Wednesday, October 19, 2011

Sententiae Patristicae: Thirtieth Sunday in Ordinary Time, Year A

The Fathers of the Church on the Readings of the Lectionary

First Reading Exodus 22:20–26
Second Reading 1 Thessalonians 1:5c–10
Gospel Matthew 22:34–40


St. John Chrysostom on the joy of the Holy Ghost:
‎“With joy of the Holy Ghost,” he says. That no one may say, how speakest thou of “affliction”? how “of joy”? how can both meet in one? he has added, “with joy of the Holy Ghost.” The affliction is in things bodily, and the joy in things spiritual. How? The things which happened to them were grievous, but not so the things which sprang out of them, for the Spirit does not allow it. So that it is possible both for him who suffers, not to rejoice, when one suffers for his sins; and being beaten to take pleasure, when one suffers for Christ’s sake. For such is the joy of the Spirit. In return for the things which appear to be grievous, it brings out delight. (Chrysostom, Hom. 1 Thess. 1, NPNF1, vol. 13, pg. 325)

St. Augustine--to love your neighbor is to do all in your power to commend him to the love God:
‎‎For our good, about which philosophers have so keenly contended, is nothing else than to be united to God. It is, if I may say so by spiritually embracing Him that the intellectual soul is filled and impregnated with true virtues. We are enjoined to love this good with all our heart, with all our soul, with all our strength. To this good we ought to be led by those who love us, and to lead those we love. Thus are fulfilled those two commandments on which hang all the law and the prophets: “Thou shalt love the Lord thy God with all thy heart, and with all thy mind, and with all thy soul;” and “Thou shalt love thy neighbor as thyself.” (Mt 22:37-40) For, that man might be intelligent in his self-love, there was appointed for him an end to which he might refer all his actions, that he might be blessed. For he who loves himself wishes nothing else than this. And the end set before him is “to draw near to God.” (Ps 73:28) And so, when one who has this intelligent self-love is commanded to love his neighbor as himself, what else is enjoined than that he shall do all in his power to commend to him the love of God? This is the worship of God, this is true religion, this right piety, this the service due to God only. If any immortal power, then, no matter with what virtue endowed, loves us as himself, he must desire that we find our happiness by submitting ourselves to Him, in submission to whom he himself finds happiness. (Augustine, De civ. Dei 10.3.2, NPNF1, vol. 2, pg. 182)

St. Augustine on love of God and love of neighbor:
‎‎For this is the law of love that has been laid down by Divine authority: “Thou shall love thy neighbor as thyself;” but, “Thou shall love God with all thy heart, and with all thy soul, and with all thy mind:” (Mt 22:37-39) so that you are to concentrate all your thoughts, your whole life and your whole intelligence upon Him from whom you derive all that you bring. For when He says, “With all thy heart, and with all thy soul, and with all thy mind,” He means that no part of our life is to be unoccupied, and to afford room, as it were, for the wish to enjoy some other object, but that whatever else may suggest itself to us as an object worthy of love is to be borne into the same channel in which the whole current of our affections flows. Whoever, then, loves his neighbor aright, ought to urge upon him that he too should love God with his whole heart, and soul, and mind. For in this way, loving his neighbor as himself, a man turns the whole current of his love both for himself and his neighbor into the channel of the love of God, which suffers no stream to be drawn off from itself by whose diversion its own volume would be diminished. (Augustine, De doctr. christ. 1.22.21, NPNF1, vol. 2, pg. 528)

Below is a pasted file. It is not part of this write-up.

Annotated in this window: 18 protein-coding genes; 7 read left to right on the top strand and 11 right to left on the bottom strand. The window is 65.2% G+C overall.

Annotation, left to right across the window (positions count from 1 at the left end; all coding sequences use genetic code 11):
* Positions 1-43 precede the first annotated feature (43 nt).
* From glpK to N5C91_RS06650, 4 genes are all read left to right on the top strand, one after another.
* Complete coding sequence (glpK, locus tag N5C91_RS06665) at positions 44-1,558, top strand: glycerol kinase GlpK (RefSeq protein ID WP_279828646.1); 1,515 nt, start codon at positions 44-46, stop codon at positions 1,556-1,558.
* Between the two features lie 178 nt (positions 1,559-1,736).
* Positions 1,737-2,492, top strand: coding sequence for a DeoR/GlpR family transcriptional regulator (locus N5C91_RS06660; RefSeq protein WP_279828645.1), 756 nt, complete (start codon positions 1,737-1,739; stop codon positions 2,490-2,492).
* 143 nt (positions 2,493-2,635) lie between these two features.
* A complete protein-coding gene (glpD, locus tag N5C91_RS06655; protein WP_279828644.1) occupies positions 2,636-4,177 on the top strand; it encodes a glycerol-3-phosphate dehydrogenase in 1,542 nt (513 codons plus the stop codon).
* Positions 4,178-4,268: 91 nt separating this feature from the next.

St. John Chrysostom on the likeness of the two commandments:
‎‎But wherefore “like unto this?” Because this makes the way for that, and by it is again established; “For every one that doeth evil hateth the light, neither cometh to the light;”(Jn 3:20) and again, “The fool hath said in his heart, There is no God.” And what in conssequence of this? “They are corrupt, and become abminable in their ways.” (Ps 53:1) And again, “The love of money is the root of all evils; which while some coveted after they have erred from the faith;” (1 Tim 6:10) and, “He that loveth me, will keep my commandment.” (Jn 14:15)
‎‎But His commandments, and the sum of them, are, “Thou shalt love the Lord thy God, and thy neighbor as thyself.” If therefore to love God is to love one’s neighbor, “For if thou lovest me,” He saith, “O Peter, feed my sheep,” (Jn 21:16, 17) but to love one’s neighbor worketh a keeping of the commandments, with reason doth He say, “On these hang all the law and the prophets.” (Mt 22:40) (Chrysostom, Hom. Mt. 71.1, NPNF1,  vol. 10, pg. 431)

St. Leo the Great--love of neighbor must extend to all men:
‎‎And so, when the Lord says, “Thou shalt love the Lord thy God, from all thy heart and from all thy mind: and thou shalt love thy neighbour as thyself,” (Mt 22:37, 39) let the faithful soul put on the unfading love of its Author and Ruler, and subject itself also entirely to His will in Whose works and judgments true justice and tender-hearted compassion never fail. For although a man be wearied out with labours and many misfortunes, there is good reason for him to endure all in the knowledge that adversity will either prove him good or make him better. But this godly love cannot be perfect unless a man love his neighbour also. Under which name must be included not only those who are connected with us by friendship or neighbourhood, but absolutely all men, with whom we have a common nature, whether they be foes or allies, slaves or free. (Leo, Serm. 12.2, NPNF2, vol. 12, pg. 122)

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